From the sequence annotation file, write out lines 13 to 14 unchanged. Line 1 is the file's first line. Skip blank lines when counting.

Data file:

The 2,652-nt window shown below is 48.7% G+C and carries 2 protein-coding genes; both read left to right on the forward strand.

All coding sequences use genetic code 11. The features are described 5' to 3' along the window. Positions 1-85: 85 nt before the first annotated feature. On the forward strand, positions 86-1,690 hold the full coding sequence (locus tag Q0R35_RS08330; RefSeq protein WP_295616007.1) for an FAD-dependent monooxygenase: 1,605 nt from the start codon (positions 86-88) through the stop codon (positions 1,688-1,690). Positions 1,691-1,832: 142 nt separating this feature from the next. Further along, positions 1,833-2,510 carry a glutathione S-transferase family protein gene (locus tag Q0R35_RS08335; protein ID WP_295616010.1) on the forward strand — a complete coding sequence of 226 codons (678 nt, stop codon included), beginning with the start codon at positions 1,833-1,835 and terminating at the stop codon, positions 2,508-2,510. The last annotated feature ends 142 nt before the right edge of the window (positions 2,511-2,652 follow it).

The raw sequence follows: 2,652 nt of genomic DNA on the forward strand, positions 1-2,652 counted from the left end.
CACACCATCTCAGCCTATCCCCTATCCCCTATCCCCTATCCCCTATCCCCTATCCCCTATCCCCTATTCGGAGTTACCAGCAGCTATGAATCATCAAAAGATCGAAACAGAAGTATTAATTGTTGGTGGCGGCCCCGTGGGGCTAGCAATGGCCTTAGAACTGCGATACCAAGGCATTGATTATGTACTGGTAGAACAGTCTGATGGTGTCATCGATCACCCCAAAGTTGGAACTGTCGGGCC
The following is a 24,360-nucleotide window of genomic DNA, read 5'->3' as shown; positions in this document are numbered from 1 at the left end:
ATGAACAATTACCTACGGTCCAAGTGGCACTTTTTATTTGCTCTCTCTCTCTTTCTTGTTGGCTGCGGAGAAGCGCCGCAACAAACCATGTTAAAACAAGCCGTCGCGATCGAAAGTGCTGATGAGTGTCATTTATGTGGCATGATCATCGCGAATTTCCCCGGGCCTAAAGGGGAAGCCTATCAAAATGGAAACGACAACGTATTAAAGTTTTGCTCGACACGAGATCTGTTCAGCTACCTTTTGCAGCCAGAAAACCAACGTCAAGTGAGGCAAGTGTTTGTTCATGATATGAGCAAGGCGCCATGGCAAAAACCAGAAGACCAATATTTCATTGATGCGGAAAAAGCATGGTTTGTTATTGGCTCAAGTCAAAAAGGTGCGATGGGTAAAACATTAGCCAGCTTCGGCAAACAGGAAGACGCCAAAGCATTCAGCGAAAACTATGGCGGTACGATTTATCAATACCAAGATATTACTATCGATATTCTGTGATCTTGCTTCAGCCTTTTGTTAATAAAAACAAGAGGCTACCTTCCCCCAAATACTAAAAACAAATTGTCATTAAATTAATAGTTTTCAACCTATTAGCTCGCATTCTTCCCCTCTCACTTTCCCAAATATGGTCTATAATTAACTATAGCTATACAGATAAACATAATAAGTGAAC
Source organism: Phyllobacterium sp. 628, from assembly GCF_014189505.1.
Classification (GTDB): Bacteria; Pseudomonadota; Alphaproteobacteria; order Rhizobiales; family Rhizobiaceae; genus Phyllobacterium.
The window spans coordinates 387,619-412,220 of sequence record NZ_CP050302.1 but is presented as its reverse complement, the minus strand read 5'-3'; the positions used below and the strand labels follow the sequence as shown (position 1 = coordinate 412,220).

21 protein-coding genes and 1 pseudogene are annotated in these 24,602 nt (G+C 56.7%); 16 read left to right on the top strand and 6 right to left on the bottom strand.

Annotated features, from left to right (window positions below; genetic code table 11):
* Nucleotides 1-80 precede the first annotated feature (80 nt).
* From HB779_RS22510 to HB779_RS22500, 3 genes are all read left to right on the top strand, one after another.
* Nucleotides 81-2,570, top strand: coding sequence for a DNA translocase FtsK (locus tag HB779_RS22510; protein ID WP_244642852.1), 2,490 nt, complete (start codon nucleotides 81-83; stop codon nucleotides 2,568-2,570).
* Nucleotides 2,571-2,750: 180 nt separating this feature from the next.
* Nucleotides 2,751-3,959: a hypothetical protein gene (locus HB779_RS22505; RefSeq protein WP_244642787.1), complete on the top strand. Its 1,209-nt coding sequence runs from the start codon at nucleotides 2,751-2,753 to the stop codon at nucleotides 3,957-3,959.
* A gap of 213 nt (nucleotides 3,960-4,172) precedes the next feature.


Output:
* From HB779_RS22510 to HB779_RS22500, 3 genes are all read left to right on the top strand, one after another.
* Nucleotides 81-2,570, top strand: coding sequence for a DNA translocase FtsK (locus tag HB779_RS22510; protein ID WP_244642852.1), 2,490 nt, complete (start codon nucleotides 81-83; stop codon nucleotides 2,568-2,570).